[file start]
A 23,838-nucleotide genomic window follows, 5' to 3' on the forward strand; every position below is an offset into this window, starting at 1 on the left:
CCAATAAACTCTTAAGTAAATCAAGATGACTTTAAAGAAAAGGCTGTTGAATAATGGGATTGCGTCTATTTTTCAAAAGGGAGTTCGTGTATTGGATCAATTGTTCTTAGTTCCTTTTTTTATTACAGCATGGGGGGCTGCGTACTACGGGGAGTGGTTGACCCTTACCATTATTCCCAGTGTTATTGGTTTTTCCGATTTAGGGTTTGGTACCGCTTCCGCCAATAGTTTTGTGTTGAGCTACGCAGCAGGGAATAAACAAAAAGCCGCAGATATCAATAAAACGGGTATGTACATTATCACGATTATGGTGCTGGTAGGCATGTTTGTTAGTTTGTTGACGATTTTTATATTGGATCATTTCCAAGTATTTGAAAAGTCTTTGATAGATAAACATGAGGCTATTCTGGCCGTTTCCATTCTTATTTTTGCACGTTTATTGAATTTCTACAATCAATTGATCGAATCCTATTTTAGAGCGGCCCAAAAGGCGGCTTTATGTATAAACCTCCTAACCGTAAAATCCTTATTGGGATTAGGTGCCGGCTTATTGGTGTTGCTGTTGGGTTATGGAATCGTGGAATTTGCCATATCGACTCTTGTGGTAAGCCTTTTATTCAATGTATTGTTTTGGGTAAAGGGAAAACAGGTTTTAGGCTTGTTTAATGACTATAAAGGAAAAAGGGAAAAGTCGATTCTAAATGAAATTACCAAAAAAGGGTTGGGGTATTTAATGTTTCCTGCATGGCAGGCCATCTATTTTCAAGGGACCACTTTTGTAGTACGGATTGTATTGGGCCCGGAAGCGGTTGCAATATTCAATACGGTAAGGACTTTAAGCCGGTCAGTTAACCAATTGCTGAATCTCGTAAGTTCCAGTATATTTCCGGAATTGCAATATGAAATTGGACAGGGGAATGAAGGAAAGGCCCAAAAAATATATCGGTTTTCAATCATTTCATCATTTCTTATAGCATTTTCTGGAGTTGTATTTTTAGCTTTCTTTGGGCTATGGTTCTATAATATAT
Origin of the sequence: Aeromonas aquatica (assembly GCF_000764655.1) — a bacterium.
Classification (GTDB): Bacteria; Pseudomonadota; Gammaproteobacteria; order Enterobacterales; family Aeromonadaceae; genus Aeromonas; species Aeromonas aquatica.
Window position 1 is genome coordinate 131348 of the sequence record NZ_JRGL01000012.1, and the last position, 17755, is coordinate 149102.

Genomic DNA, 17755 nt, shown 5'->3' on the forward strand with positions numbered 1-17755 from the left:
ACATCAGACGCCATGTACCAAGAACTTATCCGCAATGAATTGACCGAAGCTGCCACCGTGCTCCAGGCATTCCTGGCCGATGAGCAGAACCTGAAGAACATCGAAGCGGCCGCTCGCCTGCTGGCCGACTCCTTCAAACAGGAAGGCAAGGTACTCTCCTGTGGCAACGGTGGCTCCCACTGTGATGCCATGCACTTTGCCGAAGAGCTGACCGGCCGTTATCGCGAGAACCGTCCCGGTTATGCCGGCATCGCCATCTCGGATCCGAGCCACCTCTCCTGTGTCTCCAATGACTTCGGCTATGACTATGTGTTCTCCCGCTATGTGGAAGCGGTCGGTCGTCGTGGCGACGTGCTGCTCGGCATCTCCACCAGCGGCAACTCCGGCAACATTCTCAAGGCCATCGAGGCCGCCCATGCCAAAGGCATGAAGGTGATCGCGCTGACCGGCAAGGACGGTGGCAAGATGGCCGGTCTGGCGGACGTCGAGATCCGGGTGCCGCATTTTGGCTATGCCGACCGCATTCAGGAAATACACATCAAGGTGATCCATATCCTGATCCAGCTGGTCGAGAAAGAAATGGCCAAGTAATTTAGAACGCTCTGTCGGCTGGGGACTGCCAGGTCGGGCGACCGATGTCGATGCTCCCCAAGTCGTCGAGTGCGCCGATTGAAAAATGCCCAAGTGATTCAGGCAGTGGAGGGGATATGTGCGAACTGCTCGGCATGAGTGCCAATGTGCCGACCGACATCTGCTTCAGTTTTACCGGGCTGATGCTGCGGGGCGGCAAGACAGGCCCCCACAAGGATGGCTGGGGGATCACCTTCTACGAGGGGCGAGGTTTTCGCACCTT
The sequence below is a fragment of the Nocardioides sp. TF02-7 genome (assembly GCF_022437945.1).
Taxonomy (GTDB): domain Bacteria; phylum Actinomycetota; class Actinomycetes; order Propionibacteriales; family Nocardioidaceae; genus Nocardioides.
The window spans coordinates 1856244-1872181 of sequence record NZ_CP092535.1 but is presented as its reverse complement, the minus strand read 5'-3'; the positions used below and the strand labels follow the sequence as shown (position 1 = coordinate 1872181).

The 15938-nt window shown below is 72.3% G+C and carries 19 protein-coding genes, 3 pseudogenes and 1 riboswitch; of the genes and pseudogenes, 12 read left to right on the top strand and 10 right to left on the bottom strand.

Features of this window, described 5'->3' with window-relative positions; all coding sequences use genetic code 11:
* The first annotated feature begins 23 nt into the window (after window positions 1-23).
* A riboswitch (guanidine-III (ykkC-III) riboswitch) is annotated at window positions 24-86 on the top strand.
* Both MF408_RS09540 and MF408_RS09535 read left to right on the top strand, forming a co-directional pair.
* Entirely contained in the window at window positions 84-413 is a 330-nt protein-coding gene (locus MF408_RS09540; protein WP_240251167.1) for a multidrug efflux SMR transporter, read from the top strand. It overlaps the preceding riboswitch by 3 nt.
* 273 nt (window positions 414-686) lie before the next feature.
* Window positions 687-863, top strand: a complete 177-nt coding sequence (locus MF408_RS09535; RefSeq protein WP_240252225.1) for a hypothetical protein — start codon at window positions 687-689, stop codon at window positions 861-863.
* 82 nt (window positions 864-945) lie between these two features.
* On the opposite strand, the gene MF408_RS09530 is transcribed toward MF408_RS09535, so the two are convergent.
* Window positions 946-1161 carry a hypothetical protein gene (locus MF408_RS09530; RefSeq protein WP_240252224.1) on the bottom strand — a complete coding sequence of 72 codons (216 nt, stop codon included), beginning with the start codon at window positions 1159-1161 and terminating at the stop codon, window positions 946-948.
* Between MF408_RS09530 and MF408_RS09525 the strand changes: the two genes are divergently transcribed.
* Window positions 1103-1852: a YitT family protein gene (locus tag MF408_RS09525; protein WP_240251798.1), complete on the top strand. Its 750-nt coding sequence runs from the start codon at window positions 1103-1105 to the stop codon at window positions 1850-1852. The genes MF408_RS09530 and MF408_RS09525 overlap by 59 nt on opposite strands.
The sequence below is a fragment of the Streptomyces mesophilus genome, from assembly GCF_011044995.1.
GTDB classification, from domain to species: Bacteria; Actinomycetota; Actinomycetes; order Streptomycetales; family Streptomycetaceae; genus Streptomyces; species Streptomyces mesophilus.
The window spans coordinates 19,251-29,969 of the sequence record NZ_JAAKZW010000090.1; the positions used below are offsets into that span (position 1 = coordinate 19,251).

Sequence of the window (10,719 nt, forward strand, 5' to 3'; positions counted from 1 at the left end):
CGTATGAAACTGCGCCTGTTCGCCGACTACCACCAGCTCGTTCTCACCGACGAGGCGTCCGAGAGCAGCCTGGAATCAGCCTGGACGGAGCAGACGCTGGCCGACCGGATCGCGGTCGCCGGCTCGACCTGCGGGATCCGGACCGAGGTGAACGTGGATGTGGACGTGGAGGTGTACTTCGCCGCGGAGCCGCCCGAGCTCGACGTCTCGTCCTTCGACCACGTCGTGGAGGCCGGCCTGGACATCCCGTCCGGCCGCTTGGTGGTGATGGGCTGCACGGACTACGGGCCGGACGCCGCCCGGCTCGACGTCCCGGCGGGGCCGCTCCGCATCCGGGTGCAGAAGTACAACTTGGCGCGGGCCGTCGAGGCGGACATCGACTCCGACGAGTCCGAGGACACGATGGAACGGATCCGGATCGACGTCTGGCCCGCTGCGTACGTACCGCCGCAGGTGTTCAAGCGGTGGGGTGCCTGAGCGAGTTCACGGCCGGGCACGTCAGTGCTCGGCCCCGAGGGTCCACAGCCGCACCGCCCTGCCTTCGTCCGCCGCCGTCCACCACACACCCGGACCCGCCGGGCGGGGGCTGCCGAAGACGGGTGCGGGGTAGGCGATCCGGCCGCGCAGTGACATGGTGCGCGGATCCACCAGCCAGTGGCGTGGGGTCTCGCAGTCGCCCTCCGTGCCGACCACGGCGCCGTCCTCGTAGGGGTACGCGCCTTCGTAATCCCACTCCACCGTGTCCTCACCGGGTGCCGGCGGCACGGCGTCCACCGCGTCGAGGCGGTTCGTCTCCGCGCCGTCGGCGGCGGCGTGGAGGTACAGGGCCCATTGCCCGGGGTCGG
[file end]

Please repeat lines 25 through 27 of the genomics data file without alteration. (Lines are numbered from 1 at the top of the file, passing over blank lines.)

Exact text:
GTDB classification, from domain to species: Bacteria; Actinomycetota; Actinomycetes; order Streptomycetales; family Streptomycetaceae; genus Streptomyces; species Streptomyces mesophilus.
The window spans coordinates 19,251-29,969 of the sequence record NZ_JAAKZW010000090.1; the positions used below are offsets into that span (position 1 = coordinate 19,251).

Sequence of the window (10,719 nt, forward strand, 5' to 3'; positions counted from 1 at the left end):